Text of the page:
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Diffusion of innovation

What is diffusion of innovation?

diffusion of innovation

The diffusion of innovation theory is a concept that explains how innovations are perceived by society and according to what regularities their distribution can be accelerated. It was created by the sociologist Everett Rogers about 60 years ago and became known to society after the publication of “Diffusion of Innovation.”  The book examined the diffusion of innovations through the example of agriculture. Rogers found that some farmers were actively engaged in learning and using innovation, while some even resisted replacing equally efficient farming practices.

The diffusion of innovation theory appealed to 20th-century scientists. For example, it can be found in the work of the geographer Torsten Hägerstrand and the mathematician Frank Bass. Thus, the diffusion of innovation process was the basis for modelling geographical phenomena and creating a system of mathematical functions that determine the sales dynamics of a product new to the market. The Bass model (or “Bass curve”) showed that sales of an unfamiliar product increased over time. It prevented the closure of many unprofitable product lines.

The diffusion of innovation theory

diffusion of innovation theory

The main components of Rogers’ theory are:

  • Innovation. It is the concept describing any ideas and technologies that are new to users.
  • Users. They are the audience that embraces innovation.
  • The critical mass of users. It is a sufficient number of people who actively use the innovations to initiate their widespread adoption.
  • The process of innovation adoption. It’s a process consisting of five steps that leads to the acceptance or rejection of mass use of a new idea/technology.
  • Additional key factors. These are factors that play a role in the process of innovation adoption. Rogers considered them to be communication, the social system, and time.

Rogers suggests dividing users or potential customers into five segments:

  • Innovators. No more than 2.5%;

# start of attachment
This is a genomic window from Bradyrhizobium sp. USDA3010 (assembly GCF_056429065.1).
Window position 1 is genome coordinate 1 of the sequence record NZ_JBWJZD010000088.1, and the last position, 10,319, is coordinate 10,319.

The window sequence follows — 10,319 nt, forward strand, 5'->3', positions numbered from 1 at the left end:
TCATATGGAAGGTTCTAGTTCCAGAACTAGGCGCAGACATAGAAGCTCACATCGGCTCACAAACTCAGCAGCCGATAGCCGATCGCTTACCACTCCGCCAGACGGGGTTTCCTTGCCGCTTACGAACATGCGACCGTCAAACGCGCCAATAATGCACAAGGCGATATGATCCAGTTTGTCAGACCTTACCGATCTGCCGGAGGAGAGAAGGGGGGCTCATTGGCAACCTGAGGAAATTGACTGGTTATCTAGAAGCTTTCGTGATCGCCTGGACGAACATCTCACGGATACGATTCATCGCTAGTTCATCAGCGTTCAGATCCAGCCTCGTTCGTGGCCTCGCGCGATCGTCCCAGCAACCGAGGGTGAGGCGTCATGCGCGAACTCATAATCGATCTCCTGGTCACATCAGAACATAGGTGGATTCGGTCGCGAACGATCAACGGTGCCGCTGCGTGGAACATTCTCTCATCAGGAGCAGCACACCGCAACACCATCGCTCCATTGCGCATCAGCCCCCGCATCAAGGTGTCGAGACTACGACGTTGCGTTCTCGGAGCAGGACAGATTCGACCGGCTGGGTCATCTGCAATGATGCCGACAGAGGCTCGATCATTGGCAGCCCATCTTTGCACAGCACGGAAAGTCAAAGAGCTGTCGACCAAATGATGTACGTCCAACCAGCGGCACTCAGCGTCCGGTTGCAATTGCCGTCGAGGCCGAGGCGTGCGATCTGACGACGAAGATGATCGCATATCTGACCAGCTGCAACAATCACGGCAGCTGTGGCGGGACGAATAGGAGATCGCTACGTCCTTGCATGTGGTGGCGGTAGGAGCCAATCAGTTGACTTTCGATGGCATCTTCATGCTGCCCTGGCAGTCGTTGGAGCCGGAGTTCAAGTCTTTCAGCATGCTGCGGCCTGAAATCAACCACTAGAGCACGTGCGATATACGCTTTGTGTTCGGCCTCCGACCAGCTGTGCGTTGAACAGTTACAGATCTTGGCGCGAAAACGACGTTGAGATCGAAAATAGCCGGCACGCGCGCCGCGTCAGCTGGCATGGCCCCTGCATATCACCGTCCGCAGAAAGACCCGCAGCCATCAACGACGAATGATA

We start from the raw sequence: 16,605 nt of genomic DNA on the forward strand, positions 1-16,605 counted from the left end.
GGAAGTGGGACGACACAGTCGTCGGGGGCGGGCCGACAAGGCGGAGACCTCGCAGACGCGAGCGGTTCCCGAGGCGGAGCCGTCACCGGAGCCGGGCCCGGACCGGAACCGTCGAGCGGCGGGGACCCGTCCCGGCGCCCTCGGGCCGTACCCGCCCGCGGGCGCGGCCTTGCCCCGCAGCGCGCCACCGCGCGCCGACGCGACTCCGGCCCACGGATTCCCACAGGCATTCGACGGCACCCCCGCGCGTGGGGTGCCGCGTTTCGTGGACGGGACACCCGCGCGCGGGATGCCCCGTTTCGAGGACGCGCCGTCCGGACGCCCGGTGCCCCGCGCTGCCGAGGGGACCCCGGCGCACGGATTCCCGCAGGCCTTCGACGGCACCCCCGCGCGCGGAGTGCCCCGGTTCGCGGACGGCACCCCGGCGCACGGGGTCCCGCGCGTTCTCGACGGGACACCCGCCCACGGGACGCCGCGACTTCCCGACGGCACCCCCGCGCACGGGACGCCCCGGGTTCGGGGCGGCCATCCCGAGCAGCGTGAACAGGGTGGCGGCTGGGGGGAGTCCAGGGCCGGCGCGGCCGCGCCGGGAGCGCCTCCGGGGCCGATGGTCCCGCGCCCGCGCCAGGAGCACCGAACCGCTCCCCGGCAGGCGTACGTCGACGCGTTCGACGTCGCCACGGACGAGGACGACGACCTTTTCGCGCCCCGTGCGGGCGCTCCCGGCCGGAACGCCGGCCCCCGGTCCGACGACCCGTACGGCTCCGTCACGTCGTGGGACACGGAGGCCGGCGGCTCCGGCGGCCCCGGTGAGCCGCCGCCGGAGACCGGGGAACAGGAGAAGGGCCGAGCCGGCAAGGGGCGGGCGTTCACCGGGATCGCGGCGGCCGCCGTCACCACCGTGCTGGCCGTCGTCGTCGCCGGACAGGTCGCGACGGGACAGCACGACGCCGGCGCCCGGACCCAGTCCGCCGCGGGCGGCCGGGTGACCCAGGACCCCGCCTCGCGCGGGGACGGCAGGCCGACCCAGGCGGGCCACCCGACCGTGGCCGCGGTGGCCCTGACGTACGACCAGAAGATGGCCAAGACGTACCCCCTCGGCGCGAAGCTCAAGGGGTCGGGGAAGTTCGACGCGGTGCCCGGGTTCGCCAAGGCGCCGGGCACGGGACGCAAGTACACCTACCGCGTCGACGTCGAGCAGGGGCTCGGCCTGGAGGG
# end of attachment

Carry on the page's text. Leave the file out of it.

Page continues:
• Early adopters. No more than 13.5%;
  • Early majority. No more than 34%;
  • Late majority. No more than 34%;
  • Latecomers. No more than 16%.

This division shows that at the very beginning of an innovation’s life cycle, an absolute minority of potential consumers start using it outside the laboratory or company where it was created. The speed of adoption of innovation depends entirely on the reach of the innovation. The receptivity of the audience to the innovation, in turn, is directly correlated with the pace of its spread.

Decisions made by users within the diffusion of innovation theory get divided into voluntary, collective, and authoritative. One person makes voluntary decisions, a group of people make collective decisions, and users who have power over a particular social group make authoritative decisions.

The diffusion of innovation process

diffusion of innovation process

The diffusion of innovation occurs as the gradual introduction of innovation into the lives of consumers. Everett Rogers believed that it could be used in all marketing communication and projected onto social institutions and science.

Stages of diffusion of innovation:

  • Step 1: Awareness. Understand this step as increasing awareness of the product or service among the target audience in marketing terms. In other words, you spread the word about the innovation using standard marketing tools.